How Do You Accept an Award? Be Prepared for When It Happens

Be Gracious; Be Modest; Be Prepared!

Tips on How to Give an Acceptance Speech

Dan Maddux honoring Patricia Fripp with the first Partner of Excellence Award

Accepting an award is like walking a tightrope. You need to be gracious, grateful, and humble, yet not so humble or self-deprecating that the audience thinks you are trivializing the honor.

Often, you will have more impact with a well-crafted, three-to five-minute speech than you would with a 45-minute speech.

Every word, however, must count. Consider this a cameo appearance.

With one client, I was coaching a highly-visible member of their association who was due to receive their highest award. The organization has over 100,000 members. Two thousand people would be in the audience.

He said, “I want to be funny, so I will say how desperate they must be to give me this award.” I persuaded him that was not funny. He would be insulting everyone who had been honored with this award. We worked together to create a gracious acceptance speech, still funny, that would leave the audience feeling great about the event, the award, and the organization.

One day, you’re probably going to be presented with an award.

It may be a surprise, or you may have time to prepare. Use your answers to the following questions to weave a warm, wonderful story that will leave everyone with a big smile and perhaps a tear.

  • Who invited you to join this group or encouraged you to get involved in this project or event?
  • What is your most personal connection to this group?
  • How do you feel about the people and, the organization’s goals?
  • Why are they giving you this award?
  • When was the first time you attended a meeting? What were your experiences?

People will not remember the details of what you say, they will remember the stories you tell.

Include a memorable story, something entertaining or touching about your connection.

Dan Maddux, Executive Director of the American Payroll Association, received the Meeting Partner of the Year award from NSA.

First, he said he was honored.

Second, he said what his audience loved hearing: “I consider professional speakers to be my partners and my best investment in the success of my conventions.”

Third, he told a story about our much-loved NSA member, Jeanne Robertson, and how she had educated him.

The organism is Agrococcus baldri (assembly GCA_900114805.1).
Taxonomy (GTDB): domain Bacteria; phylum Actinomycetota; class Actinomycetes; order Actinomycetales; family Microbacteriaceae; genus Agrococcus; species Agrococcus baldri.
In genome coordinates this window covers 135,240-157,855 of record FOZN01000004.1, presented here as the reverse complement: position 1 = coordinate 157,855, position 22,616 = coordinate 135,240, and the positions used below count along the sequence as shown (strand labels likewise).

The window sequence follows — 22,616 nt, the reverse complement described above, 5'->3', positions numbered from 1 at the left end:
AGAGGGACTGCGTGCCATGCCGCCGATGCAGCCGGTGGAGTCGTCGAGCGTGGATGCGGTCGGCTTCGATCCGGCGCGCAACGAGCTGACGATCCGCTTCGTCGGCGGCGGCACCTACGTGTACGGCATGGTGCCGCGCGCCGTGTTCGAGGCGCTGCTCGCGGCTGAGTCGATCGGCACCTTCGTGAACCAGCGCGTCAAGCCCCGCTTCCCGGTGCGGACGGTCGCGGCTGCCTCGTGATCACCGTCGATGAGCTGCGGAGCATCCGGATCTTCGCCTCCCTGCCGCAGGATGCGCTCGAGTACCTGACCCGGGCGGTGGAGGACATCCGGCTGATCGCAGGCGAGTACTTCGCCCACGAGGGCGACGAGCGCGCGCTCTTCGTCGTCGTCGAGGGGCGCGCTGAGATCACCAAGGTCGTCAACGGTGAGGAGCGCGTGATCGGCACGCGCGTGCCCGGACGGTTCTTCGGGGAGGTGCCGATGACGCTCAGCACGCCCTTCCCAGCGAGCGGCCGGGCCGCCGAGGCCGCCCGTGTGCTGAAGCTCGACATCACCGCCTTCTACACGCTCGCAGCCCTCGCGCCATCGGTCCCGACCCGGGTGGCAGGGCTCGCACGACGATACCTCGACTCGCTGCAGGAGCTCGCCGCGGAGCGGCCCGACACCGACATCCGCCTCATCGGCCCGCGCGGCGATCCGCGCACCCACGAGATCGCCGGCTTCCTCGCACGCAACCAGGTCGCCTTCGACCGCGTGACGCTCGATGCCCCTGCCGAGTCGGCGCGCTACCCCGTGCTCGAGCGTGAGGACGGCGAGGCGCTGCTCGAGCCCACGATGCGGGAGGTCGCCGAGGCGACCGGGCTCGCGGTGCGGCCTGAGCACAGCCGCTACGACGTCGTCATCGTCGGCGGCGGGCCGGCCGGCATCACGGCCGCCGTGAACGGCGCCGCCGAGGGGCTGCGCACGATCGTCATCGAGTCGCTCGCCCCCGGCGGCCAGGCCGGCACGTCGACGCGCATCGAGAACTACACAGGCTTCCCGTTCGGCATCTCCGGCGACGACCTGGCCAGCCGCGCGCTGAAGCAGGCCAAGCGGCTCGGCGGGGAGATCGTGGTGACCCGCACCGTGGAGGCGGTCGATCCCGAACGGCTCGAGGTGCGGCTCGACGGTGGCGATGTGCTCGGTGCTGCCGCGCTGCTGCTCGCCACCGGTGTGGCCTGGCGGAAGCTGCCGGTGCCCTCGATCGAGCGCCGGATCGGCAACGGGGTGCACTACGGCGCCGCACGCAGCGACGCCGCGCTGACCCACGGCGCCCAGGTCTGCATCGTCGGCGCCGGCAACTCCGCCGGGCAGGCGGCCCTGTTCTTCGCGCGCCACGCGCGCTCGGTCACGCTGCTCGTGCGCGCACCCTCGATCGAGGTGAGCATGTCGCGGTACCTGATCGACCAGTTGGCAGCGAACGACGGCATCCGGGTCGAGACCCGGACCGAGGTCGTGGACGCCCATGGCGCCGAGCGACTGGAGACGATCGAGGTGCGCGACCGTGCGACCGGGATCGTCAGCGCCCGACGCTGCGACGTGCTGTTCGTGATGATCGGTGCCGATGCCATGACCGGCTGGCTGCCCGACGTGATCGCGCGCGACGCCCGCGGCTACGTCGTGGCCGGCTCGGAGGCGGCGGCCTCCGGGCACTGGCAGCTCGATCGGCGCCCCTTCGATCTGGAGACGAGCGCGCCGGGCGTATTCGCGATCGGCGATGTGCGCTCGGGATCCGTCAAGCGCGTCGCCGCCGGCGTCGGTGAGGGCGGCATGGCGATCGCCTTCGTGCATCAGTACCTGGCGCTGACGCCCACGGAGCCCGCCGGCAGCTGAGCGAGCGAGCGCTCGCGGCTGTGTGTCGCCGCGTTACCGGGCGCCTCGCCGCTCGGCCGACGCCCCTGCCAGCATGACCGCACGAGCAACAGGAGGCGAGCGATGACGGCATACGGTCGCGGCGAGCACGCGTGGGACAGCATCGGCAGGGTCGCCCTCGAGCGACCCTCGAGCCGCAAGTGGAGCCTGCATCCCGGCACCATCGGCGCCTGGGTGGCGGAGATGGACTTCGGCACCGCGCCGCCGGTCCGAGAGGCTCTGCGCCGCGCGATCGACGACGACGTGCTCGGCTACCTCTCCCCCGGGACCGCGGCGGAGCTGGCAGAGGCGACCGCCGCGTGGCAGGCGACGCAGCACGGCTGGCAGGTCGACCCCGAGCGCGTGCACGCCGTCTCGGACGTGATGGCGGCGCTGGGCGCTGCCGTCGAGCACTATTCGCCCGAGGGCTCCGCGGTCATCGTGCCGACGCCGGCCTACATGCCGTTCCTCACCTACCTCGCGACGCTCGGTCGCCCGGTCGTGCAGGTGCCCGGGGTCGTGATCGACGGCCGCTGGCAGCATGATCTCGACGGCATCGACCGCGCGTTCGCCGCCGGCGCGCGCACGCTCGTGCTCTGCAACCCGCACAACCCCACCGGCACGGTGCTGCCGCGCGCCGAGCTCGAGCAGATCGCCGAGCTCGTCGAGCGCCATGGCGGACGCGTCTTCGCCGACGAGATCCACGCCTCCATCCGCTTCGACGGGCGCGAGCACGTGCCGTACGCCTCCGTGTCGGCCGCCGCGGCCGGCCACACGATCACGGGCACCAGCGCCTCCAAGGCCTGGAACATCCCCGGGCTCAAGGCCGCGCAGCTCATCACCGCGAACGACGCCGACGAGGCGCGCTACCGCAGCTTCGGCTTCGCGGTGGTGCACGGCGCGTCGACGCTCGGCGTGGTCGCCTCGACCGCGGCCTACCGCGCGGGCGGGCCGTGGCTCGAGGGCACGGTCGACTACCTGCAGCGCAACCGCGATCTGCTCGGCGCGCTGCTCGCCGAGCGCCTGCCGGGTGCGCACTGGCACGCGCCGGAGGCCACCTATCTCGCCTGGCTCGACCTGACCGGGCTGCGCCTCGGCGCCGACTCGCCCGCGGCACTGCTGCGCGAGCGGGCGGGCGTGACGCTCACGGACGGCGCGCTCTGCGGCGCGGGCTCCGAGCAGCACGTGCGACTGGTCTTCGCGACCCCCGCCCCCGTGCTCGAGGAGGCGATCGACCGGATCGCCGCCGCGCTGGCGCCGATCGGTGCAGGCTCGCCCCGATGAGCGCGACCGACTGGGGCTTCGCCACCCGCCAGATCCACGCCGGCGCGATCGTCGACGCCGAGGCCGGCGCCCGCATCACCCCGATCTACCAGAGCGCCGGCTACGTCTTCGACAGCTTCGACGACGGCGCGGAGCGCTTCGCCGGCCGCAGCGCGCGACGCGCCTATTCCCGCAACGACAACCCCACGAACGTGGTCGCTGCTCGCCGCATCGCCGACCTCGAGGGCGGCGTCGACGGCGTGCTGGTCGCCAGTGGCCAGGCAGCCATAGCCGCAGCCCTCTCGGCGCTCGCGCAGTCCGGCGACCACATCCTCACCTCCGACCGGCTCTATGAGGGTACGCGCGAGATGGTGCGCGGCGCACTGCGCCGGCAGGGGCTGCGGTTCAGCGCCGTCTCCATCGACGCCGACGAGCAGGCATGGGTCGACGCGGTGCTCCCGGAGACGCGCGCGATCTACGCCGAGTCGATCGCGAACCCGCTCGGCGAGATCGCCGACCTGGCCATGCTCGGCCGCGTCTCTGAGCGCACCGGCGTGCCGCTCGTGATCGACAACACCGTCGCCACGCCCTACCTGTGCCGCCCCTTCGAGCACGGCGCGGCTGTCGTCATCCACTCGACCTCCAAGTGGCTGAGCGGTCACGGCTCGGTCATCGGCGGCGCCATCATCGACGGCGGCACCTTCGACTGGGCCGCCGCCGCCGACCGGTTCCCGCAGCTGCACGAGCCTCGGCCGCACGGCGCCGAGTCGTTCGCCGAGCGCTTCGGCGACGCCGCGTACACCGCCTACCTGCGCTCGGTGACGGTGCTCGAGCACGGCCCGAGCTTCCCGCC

“You know, Dan, most popular speakers like me, have more than one speech. Your audience loves me. You can keep bringing me back.”  Dan reenacted their conversations, imitating her southern accent. One of Jeanne’s claims to fame was her height. She told her audiences she was 6’ 2” with her hair mashed down. Dan, a tall man, pretended he was looking up at her. That brought the house down.

As a speech coach, I am often disappointed with the quality of acceptance speeches from celebrities we love and admire. It is especially disheartening when we have seen them deliver magnificently long pieces of dialogue in movies and on the stage.

In general, Academy Award speeches are not the best examples of great acceptance speeches. There are, however, some memorable ones.

When Russell Crowe won an Oscar for The Gladiator (2000), he dedicated it to “Everyone who has seen the downside of disadvantage.” Then he won the 2002 Golden Globe Award for A Beautiful Mind. First, he gave credit to the characters in the film, offering special thanks to “John and Alicia Nash, for living such an inspirational love story.”

The award is bigger than one person.

Sidney Poitier, Best Actor, The Defiant Ones, reminded us to keep going with, “It has been a long journey to this moment.”

Halle Berry, Best Actress, Monster’s Ball, said, “This moment is so much bigger than me. It’s for the women that stand beside me. It’s for every nameless, faceless woman of color that now has a chance because this door tonight has been opened.”

Whenever you have advance notice, be sure to ask how long you are expected to speak.

The shorter your time slot, the more every word counts. When the time comes, look directly at the audience. Although you most likely will have a script, rehearse it often enough that you only need the script for confidence. Never read your first few lines; that is when you need to look at your audience and smile. In case you need to glance at notes, make sure they are printed in a large font and written one sentence at a time rather than in paragraphs. If you need a reminder, this will make it easier to find your place.

Whenever you are involved in leadership in your professional organization, in your community, or in philanthropy, one day you are likely to get an award. It’s better to have a few well-crafted remarks ready rather than be caught speechless.

Now you know how to accept an award. Be gracious. Be modest. Be prepared!

In December 2022, The National Speakers Association asked me to prepare the above article which was adapted from a longer version with more examples

How Do You Accept An Award? Be Gracious. Be Modest. Be Prepared!

How You Can Write a Meaningful Eulogy That Informs and Honors

“Patricia, words cannot express the gratitude I have for your superb scripting and speech coaching for my important acceptance speech. Needless to say, everybody told me, ‘The speech was awesome!!!’ It was obvious the entire audience was blown away and greatly impacted. The enthusiasm came from those who knew me and those encountering me for the first time. To think, from our first call to a memorized speech in four days. Thank you for your talent, care, friendship, and support! It truly means the world!” Kristopher Francisco

Guitar legend Robert Fripp reads Deliver Unforgettable Presentations.

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